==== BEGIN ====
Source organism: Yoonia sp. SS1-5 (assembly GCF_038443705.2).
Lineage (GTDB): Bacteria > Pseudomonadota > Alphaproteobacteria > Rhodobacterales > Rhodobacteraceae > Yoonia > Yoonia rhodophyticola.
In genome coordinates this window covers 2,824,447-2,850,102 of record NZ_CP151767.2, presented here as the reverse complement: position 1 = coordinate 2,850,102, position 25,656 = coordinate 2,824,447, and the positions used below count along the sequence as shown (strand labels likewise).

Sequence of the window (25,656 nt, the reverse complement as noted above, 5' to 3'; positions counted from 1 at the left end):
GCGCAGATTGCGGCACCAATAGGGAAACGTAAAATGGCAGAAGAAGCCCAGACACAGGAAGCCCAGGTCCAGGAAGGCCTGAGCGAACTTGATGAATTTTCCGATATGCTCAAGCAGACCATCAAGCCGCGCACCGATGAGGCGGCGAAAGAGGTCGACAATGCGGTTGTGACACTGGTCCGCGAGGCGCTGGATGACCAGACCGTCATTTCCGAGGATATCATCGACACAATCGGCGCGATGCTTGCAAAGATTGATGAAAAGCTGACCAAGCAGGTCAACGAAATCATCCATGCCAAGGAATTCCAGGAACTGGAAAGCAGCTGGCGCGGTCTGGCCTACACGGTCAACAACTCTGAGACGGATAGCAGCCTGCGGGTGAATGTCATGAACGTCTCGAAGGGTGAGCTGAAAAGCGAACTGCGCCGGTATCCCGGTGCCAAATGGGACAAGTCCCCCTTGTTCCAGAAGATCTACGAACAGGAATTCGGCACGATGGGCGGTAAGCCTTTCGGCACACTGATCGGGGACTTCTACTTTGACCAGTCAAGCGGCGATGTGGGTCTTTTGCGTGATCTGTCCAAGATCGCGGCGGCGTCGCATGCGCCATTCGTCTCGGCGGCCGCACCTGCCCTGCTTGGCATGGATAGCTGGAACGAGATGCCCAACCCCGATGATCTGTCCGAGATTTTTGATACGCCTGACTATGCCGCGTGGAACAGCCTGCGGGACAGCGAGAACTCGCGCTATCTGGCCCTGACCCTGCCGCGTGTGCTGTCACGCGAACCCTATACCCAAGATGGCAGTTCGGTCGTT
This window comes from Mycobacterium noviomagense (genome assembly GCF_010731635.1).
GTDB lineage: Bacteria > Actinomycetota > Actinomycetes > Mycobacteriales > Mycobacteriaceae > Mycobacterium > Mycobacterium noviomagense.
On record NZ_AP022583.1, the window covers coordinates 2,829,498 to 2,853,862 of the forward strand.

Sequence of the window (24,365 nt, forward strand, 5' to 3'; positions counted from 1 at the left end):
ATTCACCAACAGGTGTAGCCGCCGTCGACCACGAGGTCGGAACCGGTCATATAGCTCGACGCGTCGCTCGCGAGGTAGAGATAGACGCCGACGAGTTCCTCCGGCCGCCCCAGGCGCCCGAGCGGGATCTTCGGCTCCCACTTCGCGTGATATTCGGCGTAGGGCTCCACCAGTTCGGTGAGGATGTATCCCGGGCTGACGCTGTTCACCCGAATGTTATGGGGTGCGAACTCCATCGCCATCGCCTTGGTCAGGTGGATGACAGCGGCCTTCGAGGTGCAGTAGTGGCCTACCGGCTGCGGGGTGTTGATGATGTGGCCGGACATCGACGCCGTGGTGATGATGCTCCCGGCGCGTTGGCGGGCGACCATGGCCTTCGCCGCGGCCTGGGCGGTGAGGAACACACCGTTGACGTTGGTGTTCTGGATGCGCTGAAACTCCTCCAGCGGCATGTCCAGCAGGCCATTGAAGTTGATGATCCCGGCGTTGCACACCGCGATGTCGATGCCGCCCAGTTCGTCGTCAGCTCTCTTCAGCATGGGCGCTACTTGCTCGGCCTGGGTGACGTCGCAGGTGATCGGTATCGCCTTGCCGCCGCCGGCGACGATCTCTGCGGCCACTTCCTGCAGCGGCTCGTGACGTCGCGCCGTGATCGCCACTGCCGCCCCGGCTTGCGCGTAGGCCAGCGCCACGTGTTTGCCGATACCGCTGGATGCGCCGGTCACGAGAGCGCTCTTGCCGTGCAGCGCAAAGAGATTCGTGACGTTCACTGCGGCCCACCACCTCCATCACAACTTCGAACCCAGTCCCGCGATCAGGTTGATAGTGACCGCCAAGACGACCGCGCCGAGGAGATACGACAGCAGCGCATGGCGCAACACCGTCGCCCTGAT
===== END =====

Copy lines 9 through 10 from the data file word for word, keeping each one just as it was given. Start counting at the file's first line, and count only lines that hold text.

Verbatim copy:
Sequence of the window (24,365 nt, forward strand, 5' to 3'; positions counted from 1 at the left end):
ATTCACCAACAGGTGTAGCCGCCGTCGACCACGAGGTCGGAACCGGTCATATAGCTCGACGCGTCGCTCGCGAGGTAGAGATAGACGCCGACGAGTTCCTCCGGCCGCCCCAGGCGCCCGAGCGGGATCTTCGGCTCCCACTTCGCGTGATATTCGGCGTAGGGCTCCACCAGTTCGGTGAGGATGTATCCCGGGCTGACGCTGTTCACCCGAATGTTATGGGGTGCGAACTCCATCGCCATCGCCTTGGTCAGGTGGATGACAGCGGCCTTCGAGGTGCAGTAGTGGCCTACCGGCTGCGGGGTGTTGATGATGTGGCCGGACATCGACGCCGTGGTGATGATGCTCCCGGCGCGTTGGCGGGCGACCATGGCCTTCGCCGCGGCCTGGGCGGTGAGGAACACACCGTTGACGTTGGTGTTCTGGATGCGCTGAAACTCCTCCAGCGGCATGTCCAGCAGGCCATTGAAGTTGATGATCCCGGCGTTGCACACCGCGATGTCGATGCCGCCCAGTTCGTCGTCAGCTCTCTTCAGCATGGGCGCTACTTGCTCGGCCTGGGTGACGTCGCAGGTGATCGGTATCGCCTTGCCGCCGCCGGCGACGATCTCTGCGGCCACTTCCTGCAGCGGCTCGTGACGTCGCGCCGTGATCGCCACTGCCGCCCCGGCTTGCGCGTAGGCCAGCGCCACGTGTTTGCCGATACCGCTGGATGCGCCGGTCACGAGAGCGCTCTTGCCGTGCAGCGCAAAGAGATTCGTGACGTTCACTGCGGCCCACCACCTCCATCACAACTTCGAACCCAGTCCCGCGATCAGGTTGATAGTGACCGCCAAGACGACCGCGCCGAGGAGATACGACAGCAGCGCATGGCGCAACACCGTCGCCCTGAT